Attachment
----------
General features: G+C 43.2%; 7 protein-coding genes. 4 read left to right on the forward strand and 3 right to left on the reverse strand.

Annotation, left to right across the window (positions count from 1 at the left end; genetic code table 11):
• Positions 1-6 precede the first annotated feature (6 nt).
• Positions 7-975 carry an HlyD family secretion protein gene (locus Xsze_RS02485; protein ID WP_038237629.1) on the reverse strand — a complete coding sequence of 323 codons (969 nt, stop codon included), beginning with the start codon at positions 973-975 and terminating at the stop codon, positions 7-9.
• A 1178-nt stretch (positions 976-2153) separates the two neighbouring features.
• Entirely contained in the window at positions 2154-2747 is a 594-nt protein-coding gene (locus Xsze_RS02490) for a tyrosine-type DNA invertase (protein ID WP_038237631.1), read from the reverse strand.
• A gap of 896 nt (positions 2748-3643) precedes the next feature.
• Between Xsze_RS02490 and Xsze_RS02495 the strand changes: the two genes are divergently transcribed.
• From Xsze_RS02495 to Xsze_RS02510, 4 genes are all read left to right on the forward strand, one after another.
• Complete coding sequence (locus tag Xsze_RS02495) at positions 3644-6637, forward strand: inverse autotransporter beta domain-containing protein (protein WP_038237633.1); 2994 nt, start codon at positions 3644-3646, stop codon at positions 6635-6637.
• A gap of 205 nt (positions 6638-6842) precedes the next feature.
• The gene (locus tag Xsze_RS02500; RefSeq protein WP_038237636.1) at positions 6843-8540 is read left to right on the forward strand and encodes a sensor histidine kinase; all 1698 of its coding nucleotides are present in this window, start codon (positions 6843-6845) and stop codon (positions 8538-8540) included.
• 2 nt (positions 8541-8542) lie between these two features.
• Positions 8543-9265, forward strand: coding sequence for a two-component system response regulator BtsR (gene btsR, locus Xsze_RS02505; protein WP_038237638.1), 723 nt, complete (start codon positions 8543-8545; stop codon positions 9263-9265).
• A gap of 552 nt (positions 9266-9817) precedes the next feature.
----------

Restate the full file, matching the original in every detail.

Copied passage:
General features: G+C 43.2%; 7 protein-coding genes. 4 read left to right on the forward strand and 3 right to left on the reverse strand.

Annotation, left to right across the window (positions count from 1 at the left end; genetic code table 11):
• Positions 1-6 precede the first annotated feature (6 nt).
• Positions 7-975 carry an HlyD family secretion protein gene (locus Xsze_RS02485; protein ID WP_038237629.1) on the reverse strand — a complete coding sequence of 323 codons (969 nt, stop codon included), beginning with the start codon at positions 973-975 and terminating at the stop codon, positions 7-9.
• A 1178-nt stretch (positions 976-2153) separates the two neighbouring features.
• Entirely contained in the window at positions 2154-2747 is a 594-nt protein-coding gene (locus Xsze_RS02490) for a tyrosine-type DNA invertase (protein ID WP_038237631.1), read from the reverse strand.
• A gap of 896 nt (positions 2748-3643) precedes the next feature.
• Between Xsze_RS02490 and Xsze_RS02495 the strand changes: the two genes are divergently transcribed.
• From Xsze_RS02495 to Xsze_RS02510, 4 genes are all read left to right on the forward strand, one after another.
• Complete coding sequence (locus tag Xsze_RS02495) at positions 3644-6637, forward strand: inverse autotransporter beta domain-containing protein (protein WP_038237633.1); 2994 nt, start codon at positions 3644-3646, stop codon at positions 6635-6637.
• A gap of 205 nt (positions 6638-6842) precedes the next feature.
• The gene (locus tag Xsze_RS02500; RefSeq protein WP_038237636.1) at positions 6843-8540 is read left to right on the forward strand and encodes a sensor histidine kinase; all 1698 of its coding nucleotides are present in this window, start codon (positions 6843-6845) and stop codon (positions 8538-8540) included.
• 2 nt (positions 8541-8542) lie between these two features.
• Positions 8543-9265, forward strand: coding sequence for a two-component system response regulator BtsR (gene btsR, locus Xsze_RS02505; protein WP_038237638.1), 723 nt, complete (start codon positions 8543-8545; stop codon positions 9263-9265).
• A gap of 552 nt (positions 9266-9817) precedes the next feature.